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No sweat

ARC sails through its first year
Wednesday, September 10, 2003 | 12:00 a.m. CDT; updated 5:15 p.m. CDT, Monday, July 7, 2008

Every gym has its culture: its soundtrack, its clients, its sweat. But Columbia’s 9-month-old Activity and Recreation Center is not just a gym.

Depending on the hour, the day and the season, the atmosphere at the ARC is ever-changing. Early in the morning, light shoots through the windows in the semicircular foyer as older residents lace up their sneakers and stride diligently around the track in a steady stream. Before school lets out, the pool splashes with popular water aerobics classes and leisurely strokes. In the afternoon, shouts rise from the gymnasium where groups of young boys do battle on the basketball court, and a gaggle of girls giggle while chatting on cell phones in the game room.

The ARC has no single culture.

Right next door to the child-care room, a handful of adolescents plays table tennis in the arcade room. Meeting space for rent sits empty down a quiet corridor, beside the space for the tiny tots dance class and just next to the youth weight room. Beginning Sept. 15, University YMCA will again offer after-school homework help.

D.C. Griffin has just finished his short morning swim, and he has only one complaint.

“I just told them the water’s awful wet,” he quips.

Griffin was initially opposed to the ARC, convinced the city of Columbia didn’t know how to spend money. Now he thinks the city showed incredible foresight in undertaking the $11 million project and asking voters to approve it.

“I don’t know a city that’s got anything this nifty,” he says.

Four years ago Griffin, 51, was diagnosed with cancer. This year, he’s gone on the Atkins diet. He’s lost 30 pounds and swims a little every day. Now he argues on behalf of the ARC.

“To be able to access this for less than a dollar a day is absolutely incredible,” he says. “I don’t care what they say.”

At the close of its first fiscal year, operations at the ARC are right on track, says director Erika Coffman. Despite the controversy over membership fees, the ARC now has more than 8,000

memberships, well above projections. No fee increases are planned for the coming year.

Coffman expects the ARC’s hours to remain consistent as well. The first year has been a learning process, she says. Overall, she has no complaints.

“Where we can begin to look at where our down points are is from a programming standpoint,” Coffman says. “Are we maximizing our time and our space? How can we reach different people that aren’t coming in?”

This autumn will be the first for the ARC, and Coffman and her staff will continue to evaluate the effects of seasonal change on the services they offer.

“As we head into this next year,” she says, “we’ll continue making a list of what we can improve on, what we can afford to do and what we can’t afford to do. ... Just keep an eye on who our clients are and what their needs are, because that’s always going to change.”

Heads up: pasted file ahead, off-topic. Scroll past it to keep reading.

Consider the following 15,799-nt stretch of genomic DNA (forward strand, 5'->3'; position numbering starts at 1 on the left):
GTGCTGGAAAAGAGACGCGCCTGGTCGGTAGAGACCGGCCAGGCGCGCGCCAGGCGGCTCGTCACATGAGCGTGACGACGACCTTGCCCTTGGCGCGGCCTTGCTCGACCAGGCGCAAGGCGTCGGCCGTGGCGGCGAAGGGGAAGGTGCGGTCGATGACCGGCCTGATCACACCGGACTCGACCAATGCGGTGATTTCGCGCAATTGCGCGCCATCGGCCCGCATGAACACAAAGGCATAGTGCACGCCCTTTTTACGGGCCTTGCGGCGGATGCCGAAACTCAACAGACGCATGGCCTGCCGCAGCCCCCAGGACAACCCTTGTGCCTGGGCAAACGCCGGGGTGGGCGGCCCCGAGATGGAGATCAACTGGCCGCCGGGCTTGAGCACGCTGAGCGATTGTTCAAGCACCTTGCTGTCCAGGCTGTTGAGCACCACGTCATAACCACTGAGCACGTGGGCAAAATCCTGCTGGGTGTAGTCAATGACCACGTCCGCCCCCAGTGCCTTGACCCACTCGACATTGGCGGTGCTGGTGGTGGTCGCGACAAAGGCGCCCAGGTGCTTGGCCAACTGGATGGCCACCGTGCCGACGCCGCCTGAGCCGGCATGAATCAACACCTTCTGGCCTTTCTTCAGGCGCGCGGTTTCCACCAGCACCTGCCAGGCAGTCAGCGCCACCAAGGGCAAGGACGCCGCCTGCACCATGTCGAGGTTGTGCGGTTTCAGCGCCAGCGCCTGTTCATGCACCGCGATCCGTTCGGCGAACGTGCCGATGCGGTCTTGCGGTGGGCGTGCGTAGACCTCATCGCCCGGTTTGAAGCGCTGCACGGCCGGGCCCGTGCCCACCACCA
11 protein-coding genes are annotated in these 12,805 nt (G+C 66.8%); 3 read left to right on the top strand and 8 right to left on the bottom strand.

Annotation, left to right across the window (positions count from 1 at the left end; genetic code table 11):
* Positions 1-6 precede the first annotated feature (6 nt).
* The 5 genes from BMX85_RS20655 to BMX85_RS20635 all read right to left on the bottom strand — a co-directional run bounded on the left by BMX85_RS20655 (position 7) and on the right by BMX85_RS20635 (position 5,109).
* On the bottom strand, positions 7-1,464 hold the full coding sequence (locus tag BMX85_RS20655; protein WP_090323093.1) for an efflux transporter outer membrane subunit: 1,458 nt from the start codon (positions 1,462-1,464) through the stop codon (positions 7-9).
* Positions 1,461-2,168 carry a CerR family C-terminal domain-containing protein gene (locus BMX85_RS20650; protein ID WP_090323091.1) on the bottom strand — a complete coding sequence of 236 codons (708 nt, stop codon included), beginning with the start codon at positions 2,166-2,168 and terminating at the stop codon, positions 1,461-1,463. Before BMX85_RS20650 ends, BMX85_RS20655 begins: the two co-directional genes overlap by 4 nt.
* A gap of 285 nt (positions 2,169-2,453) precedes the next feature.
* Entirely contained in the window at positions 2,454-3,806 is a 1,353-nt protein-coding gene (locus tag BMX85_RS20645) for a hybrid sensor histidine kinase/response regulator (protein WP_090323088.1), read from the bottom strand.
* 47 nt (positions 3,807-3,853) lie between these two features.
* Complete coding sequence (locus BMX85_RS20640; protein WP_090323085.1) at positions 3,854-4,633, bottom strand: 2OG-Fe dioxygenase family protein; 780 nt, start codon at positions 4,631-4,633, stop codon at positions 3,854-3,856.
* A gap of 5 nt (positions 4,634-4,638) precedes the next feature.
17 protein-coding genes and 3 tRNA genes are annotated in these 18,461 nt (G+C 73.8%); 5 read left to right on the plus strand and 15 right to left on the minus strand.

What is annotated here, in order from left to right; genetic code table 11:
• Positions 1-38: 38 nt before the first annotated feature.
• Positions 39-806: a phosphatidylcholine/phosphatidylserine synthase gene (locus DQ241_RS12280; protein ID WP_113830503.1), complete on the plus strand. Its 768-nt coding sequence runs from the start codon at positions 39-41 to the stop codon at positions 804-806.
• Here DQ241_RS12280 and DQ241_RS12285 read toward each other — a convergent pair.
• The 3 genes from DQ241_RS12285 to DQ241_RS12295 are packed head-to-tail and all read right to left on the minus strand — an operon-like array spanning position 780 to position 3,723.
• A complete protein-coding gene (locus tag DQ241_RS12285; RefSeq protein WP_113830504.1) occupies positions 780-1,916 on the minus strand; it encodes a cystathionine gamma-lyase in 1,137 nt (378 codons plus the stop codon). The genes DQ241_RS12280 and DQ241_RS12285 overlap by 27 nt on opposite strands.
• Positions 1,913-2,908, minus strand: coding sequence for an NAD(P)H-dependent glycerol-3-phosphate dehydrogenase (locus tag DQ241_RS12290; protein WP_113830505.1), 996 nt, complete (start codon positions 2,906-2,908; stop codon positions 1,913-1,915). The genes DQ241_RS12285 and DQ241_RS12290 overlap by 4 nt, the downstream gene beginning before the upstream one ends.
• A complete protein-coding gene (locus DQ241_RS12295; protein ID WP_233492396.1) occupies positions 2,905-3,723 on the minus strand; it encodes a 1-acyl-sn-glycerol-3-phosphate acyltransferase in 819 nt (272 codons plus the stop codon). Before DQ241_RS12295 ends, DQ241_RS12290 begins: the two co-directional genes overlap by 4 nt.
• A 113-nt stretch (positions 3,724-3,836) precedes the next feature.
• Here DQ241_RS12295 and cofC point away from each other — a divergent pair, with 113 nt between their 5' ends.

At 59 percent, families make up the bulk of the ARC’s membership.

In the early morning hours — between 8 and 9 a.m. — the strength of the ARC’s appeal to older residents is evident. People older than 60 make up 12 percent of the ARC’s membership.

“From what I can gather, we’re the first place where they’ve ever been able to get that workout routine at this stage in life,” Coffman says of her older clients.

Attendance by daily-pass users can spike during spring breaks or inclement weather, such as the bleak Labor Day weekend.

Scholarship programs have thus far distributed more than $35,000 to Columbia families. Financial assistance, offered by the ARC and distributed through grants to programs such as EduCare’s Lend and Learn, helps youngsters buy memberships or attend classes at the ARC. Scholarship money is distributed three times a year, and eligibility is determined by household size and income.

The ARC offers meeting space for rent, and Coffman says there is plenty of space available.

“I still have a feeling there are a lot of people in the community who don’t realize what those spaces are available for, so I think when some people think recreation, they don’t see that component,” Coffman says.

Activity in the gymnasium, too, can enter a lull during pleasant weather. Though the basketball courts appeared full on a recent Saturday morning, Gary Cass said the crowd was nothing compared to what he saw when the ARC first opened.

Back in December, Cass was one of two workers maintaining the courts and controlling the kids as hundreds competed for court time. He’s had to break up a few fights, he said, but he credits the young boys with policing themselves well enough most of the time.

For the younger set, flirting is never scarce.

Tension on the courts heats up every time the girls come through the gym door. Cass and a co-worker once counted 45 girls lining the perimeter of the court. Most of the time, Cass says, they’re not dressed to play ball.

On an average day, while the youngsters are striving to impress, the older crowd placidly strolls the track above, and mellow pop tunes such as Madonna’s “Borderline” echo through the halls. Each group that comes through the door of the ARC asks to be served, and the center thus far has delivered.


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